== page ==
Environmental Science (BS) - Environmental Professional 121B: Students pursuing this degree option are interested in the policy and regulatory aspects of environmental science.  A summer field course is not required.

There are so many environmental degree tracks at Appalachian!  How do you choose?  What is the difference between them all?

  • BS in Geology with an Environmental Geology concentration is designed to provide students with the hands-on, field-based training in demand by the environmental industry. Moreover, students in the Geology (BS) - Environmental Geology track will have the background to begin the licensure process to become a Professional Geologist (PG), which is a necessary licensure for career advancement in the environmental industry. Students in our program are encouraged to take Part I of the Association of State Boards of Geology (ASBOG) licensure exam their senior year. Students in this program receive considerable field-based training as well as GIS coursework, and typically find employment in the environmental industry immediately upon graduation. For students who wish to go on to graduate school in the environmental geosciences rather than directly into industry, we recommend the BS in Geology with a Quantitative Geoscience concentration.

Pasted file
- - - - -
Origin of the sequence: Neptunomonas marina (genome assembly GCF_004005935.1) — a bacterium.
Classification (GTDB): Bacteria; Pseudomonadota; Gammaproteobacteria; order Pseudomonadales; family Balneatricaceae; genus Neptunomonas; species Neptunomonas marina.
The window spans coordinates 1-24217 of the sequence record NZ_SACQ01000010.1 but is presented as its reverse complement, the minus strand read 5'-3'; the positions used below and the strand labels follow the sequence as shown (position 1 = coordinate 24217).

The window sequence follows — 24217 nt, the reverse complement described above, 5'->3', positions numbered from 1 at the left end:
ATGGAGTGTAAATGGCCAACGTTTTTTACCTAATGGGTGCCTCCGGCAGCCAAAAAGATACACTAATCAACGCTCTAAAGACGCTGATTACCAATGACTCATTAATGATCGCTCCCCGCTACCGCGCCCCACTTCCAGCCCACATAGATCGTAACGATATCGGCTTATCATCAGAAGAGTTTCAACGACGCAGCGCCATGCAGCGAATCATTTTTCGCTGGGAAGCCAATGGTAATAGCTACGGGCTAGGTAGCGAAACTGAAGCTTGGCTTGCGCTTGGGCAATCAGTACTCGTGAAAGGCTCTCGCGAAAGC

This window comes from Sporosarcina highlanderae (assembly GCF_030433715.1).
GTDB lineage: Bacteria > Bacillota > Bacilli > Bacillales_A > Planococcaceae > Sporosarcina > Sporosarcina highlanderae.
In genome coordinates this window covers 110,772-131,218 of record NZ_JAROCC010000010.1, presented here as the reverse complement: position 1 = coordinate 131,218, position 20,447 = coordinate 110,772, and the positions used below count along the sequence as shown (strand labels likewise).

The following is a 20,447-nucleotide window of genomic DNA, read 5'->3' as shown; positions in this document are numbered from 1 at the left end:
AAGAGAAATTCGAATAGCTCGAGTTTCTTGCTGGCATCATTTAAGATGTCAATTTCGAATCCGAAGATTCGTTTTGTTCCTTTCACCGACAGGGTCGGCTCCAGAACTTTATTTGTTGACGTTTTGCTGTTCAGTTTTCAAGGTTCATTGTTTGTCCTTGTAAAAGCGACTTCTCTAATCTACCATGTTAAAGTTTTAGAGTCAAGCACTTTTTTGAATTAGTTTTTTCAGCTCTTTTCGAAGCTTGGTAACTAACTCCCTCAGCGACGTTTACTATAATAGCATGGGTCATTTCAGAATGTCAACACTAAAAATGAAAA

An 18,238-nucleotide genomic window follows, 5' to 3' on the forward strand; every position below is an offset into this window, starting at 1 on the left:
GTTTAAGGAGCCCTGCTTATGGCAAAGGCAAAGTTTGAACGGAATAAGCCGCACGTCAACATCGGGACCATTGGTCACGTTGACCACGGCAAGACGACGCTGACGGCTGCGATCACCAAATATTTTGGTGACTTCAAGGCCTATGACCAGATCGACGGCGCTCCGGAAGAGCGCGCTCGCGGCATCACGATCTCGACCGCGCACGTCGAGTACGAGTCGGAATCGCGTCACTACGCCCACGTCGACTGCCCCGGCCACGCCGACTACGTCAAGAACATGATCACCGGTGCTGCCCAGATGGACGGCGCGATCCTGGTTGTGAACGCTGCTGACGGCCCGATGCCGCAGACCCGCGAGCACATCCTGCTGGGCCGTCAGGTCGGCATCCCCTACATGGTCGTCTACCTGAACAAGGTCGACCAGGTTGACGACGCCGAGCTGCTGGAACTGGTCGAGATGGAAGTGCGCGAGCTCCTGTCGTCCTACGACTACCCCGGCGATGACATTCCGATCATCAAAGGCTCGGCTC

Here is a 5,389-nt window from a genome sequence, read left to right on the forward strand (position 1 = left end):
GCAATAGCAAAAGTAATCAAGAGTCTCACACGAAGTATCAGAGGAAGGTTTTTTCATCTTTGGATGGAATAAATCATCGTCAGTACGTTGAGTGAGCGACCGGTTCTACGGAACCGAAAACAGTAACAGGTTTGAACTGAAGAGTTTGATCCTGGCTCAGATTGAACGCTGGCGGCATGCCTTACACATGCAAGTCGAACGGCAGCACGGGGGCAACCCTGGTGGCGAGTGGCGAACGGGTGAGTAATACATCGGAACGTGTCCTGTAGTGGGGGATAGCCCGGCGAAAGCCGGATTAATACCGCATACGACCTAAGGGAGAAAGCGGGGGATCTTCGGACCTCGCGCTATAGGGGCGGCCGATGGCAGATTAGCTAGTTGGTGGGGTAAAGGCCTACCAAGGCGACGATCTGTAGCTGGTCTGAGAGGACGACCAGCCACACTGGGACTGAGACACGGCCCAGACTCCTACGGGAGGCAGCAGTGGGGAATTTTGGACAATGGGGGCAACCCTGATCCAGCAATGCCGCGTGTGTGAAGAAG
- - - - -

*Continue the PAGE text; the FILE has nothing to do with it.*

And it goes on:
• The coursework required for the BS in Environmental Science provides a rigorous, interdisciplinary overview of the associated environmental sciences from a purely academic perspective. The coursework in the Environmental Science degree track does not cover all the geoscience topics necessary for licensure, but instead provides a cross-disciplinary background that will allow students to go continue their graduate education in interdisciplinary environmental fields.